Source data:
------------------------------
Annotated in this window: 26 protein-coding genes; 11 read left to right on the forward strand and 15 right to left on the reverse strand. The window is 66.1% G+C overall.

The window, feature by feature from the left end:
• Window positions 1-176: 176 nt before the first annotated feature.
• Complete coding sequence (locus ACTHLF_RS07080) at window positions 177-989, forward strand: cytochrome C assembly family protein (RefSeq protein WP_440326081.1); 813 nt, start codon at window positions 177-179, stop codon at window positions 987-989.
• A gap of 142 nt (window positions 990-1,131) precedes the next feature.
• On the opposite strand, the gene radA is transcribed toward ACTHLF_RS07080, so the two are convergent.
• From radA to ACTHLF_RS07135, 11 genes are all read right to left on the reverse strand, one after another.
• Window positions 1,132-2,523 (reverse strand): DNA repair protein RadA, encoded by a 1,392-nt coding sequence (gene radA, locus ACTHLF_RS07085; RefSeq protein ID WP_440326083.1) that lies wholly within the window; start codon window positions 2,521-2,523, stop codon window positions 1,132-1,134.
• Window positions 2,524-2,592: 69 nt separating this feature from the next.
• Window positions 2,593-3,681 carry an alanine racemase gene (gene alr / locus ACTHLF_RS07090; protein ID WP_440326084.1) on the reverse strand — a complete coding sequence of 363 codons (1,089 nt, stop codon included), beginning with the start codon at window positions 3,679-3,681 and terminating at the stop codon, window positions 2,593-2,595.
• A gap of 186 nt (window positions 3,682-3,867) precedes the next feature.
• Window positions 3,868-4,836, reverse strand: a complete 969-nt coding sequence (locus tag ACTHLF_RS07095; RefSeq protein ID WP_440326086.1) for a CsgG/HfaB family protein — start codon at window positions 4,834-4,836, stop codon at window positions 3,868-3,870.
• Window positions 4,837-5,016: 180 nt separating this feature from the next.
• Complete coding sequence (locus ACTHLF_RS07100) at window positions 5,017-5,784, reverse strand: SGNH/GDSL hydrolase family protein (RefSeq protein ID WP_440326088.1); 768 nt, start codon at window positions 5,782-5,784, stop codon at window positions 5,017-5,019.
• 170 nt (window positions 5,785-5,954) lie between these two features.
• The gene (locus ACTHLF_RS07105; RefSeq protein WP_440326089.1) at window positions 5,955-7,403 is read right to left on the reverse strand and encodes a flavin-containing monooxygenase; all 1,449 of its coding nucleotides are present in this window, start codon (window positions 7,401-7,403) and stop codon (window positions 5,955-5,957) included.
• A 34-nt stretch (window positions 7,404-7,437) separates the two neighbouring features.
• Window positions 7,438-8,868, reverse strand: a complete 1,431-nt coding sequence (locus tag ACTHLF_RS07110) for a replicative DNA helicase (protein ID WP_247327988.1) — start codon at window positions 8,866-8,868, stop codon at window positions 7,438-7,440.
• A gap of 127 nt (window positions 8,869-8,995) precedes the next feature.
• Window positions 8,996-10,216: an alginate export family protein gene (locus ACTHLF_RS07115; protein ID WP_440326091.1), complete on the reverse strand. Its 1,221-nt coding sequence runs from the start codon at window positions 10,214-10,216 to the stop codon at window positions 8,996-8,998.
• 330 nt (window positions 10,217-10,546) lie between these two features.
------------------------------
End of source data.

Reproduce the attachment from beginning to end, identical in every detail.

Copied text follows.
Annotated in this window: 26 protein-coding genes; 11 read left to right on the forward strand and 15 right to left on the reverse strand. The window is 66.1% G+C overall.

The window, feature by feature from the left end:
• Window positions 1-176: 176 nt before the first annotated feature.
• Complete coding sequence (locus ACTHLF_RS07080) at window positions 177-989, forward strand: cytochrome C assembly family protein (RefSeq protein WP_440326081.1); 813 nt, start codon at window positions 177-179, stop codon at window positions 987-989.
• A gap of 142 nt (window positions 990-1,131) precedes the next feature.
• On the opposite strand, the gene radA is transcribed toward ACTHLF_RS07080, so the two are convergent.
• From radA to ACTHLF_RS07135, 11 genes are all read right to left on the reverse strand, one after another.
• Window positions 1,132-2,523 (reverse strand): DNA repair protein RadA, encoded by a 1,392-nt coding sequence (gene radA, locus ACTHLF_RS07085; RefSeq protein ID WP_440326083.1) that lies wholly within the window; start codon window positions 2,521-2,523, stop codon window positions 1,132-1,134.
• Window positions 2,524-2,592: 69 nt separating this feature from the next.
• Window positions 2,593-3,681 carry an alanine racemase gene (gene alr / locus ACTHLF_RS07090; protein ID WP_440326084.1) on the reverse strand — a complete coding sequence of 363 codons (1,089 nt, stop codon included), beginning with the start codon at window positions 3,679-3,681 and terminating at the stop codon, window positions 2,593-2,595.
• A gap of 186 nt (window positions 3,682-3,867) precedes the next feature.
• Window positions 3,868-4,836, reverse strand: a complete 969-nt coding sequence (locus tag ACTHLF_RS07095; RefSeq protein ID WP_440326086.1) for a CsgG/HfaB family protein — start codon at window positions 4,834-4,836, stop codon at window positions 3,868-3,870.
• Window positions 4,837-5,016: 180 nt separating this feature from the next.
• Complete coding sequence (locus ACTHLF_RS07100) at window positions 5,017-5,784, reverse strand: SGNH/GDSL hydrolase family protein (RefSeq protein ID WP_440326088.1); 768 nt, start codon at window positions 5,782-5,784, stop codon at window positions 5,017-5,019.
• 170 nt (window positions 5,785-5,954) lie between these two features.
• The gene (locus ACTHLF_RS07105; RefSeq protein WP_440326089.1) at window positions 5,955-7,403 is read right to left on the reverse strand and encodes a flavin-containing monooxygenase; all 1,449 of its coding nucleotides are present in this window, start codon (window positions 7,401-7,403) and stop codon (window positions 5,955-5,957) included.
• A 34-nt stretch (window positions 7,404-7,437) separates the two neighbouring features.
• Window positions 7,438-8,868, reverse strand: a complete 1,431-nt coding sequence (locus tag ACTHLF_RS07110) for a replicative DNA helicase (protein ID WP_247327988.1) — start codon at window positions 8,866-8,868, stop codon at window positions 7,438-7,440.
• A gap of 127 nt (window positions 8,869-8,995) precedes the next feature.
• Window positions 8,996-10,216: an alginate export family protein gene (locus ACTHLF_RS07115; protein ID WP_440326091.1), complete on the reverse strand. Its 1,221-nt coding sequence runs from the start codon at window positions 10,214-10,216 to the stop codon at window positions 8,996-8,998.
• 330 nt (window positions 10,217-10,546) lie between these two features.